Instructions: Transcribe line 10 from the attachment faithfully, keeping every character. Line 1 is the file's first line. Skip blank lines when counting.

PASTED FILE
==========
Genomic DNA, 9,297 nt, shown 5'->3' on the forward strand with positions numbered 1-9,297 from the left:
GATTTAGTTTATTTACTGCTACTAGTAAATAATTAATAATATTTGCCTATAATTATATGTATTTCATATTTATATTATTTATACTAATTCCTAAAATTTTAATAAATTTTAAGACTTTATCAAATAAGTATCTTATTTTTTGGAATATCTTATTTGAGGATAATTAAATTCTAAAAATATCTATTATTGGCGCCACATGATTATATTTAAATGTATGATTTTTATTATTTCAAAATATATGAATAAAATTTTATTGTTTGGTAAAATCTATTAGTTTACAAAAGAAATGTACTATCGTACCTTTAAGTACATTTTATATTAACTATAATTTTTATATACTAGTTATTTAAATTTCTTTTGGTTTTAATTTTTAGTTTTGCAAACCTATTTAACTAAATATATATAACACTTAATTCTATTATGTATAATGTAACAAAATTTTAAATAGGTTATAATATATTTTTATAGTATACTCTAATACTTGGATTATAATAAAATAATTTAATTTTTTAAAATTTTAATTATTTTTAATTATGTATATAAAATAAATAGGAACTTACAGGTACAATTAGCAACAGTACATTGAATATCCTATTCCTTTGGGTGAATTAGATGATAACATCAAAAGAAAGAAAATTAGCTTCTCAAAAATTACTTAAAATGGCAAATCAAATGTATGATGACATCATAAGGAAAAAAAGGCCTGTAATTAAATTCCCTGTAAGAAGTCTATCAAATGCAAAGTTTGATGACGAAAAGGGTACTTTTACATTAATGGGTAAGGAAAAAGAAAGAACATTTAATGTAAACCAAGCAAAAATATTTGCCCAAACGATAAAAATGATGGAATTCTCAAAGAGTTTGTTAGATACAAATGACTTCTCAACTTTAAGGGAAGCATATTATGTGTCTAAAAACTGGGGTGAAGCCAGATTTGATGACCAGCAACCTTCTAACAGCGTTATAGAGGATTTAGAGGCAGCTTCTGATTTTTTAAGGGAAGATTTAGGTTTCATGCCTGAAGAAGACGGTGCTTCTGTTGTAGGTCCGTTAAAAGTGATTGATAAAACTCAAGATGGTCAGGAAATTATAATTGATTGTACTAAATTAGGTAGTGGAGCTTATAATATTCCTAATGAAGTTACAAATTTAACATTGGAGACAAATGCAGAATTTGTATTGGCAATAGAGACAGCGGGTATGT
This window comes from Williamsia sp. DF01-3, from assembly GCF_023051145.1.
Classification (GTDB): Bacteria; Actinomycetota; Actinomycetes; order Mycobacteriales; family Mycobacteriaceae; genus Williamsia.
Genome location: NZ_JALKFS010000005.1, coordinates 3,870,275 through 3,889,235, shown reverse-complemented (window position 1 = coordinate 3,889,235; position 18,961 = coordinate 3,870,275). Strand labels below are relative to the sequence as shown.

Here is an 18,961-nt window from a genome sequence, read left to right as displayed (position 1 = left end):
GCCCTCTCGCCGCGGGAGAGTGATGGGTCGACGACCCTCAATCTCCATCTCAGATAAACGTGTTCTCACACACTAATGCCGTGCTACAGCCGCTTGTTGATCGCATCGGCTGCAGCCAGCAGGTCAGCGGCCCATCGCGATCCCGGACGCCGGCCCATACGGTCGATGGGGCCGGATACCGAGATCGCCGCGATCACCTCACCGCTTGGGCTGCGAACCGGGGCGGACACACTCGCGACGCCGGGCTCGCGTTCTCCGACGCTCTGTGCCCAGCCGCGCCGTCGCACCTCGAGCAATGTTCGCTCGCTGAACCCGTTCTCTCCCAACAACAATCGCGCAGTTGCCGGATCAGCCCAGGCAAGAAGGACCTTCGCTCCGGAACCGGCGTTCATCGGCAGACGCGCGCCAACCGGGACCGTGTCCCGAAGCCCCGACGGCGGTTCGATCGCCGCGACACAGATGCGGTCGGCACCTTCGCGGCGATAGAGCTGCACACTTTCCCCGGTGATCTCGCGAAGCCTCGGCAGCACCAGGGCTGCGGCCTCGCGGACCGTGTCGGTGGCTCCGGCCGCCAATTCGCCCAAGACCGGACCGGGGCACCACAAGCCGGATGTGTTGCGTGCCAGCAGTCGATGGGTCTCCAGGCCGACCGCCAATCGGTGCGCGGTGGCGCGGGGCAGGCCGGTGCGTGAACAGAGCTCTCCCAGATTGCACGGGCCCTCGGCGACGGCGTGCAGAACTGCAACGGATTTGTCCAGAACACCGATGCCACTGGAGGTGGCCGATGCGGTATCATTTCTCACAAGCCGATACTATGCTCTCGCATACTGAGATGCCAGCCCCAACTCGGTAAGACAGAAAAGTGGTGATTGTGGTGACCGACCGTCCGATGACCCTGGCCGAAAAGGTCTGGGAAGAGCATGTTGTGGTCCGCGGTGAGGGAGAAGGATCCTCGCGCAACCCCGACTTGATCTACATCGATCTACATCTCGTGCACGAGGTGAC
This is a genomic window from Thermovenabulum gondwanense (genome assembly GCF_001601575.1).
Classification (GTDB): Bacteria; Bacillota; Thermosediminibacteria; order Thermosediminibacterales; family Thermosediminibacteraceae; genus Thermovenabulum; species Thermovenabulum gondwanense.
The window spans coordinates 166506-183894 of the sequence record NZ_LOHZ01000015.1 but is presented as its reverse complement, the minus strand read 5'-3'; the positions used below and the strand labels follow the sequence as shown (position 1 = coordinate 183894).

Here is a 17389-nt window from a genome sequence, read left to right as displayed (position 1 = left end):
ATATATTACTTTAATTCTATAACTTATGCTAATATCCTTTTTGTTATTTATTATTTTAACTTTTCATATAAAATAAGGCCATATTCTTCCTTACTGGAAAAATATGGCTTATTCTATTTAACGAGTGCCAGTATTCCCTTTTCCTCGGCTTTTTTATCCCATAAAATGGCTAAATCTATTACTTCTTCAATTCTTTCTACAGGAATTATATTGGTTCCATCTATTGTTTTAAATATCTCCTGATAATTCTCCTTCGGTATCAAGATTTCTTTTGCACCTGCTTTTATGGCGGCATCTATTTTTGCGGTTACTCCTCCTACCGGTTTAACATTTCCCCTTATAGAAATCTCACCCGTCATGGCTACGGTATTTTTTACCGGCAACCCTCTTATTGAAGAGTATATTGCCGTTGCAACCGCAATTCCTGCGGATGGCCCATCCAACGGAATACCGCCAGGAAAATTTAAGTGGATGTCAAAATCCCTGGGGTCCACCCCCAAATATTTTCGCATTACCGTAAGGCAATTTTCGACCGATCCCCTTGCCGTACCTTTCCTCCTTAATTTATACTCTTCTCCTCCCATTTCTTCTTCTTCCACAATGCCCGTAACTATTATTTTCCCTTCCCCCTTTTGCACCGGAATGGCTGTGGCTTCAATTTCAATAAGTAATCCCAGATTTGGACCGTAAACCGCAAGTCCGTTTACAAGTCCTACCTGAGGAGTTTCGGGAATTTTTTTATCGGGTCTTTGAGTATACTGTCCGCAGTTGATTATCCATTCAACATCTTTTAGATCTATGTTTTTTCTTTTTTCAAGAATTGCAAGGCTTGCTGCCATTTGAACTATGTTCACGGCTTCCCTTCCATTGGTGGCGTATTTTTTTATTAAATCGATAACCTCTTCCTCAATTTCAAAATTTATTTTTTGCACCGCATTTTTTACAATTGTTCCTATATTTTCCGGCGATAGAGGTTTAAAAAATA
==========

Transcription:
The window spans coordinates 166506-183894 of the sequence record NZ_LOHZ01000015.1 but is presented as its reverse complement, the minus strand read 5'-3'; the positions used below and the strand labels follow the sequence as shown (position 1 = coordinate 183894).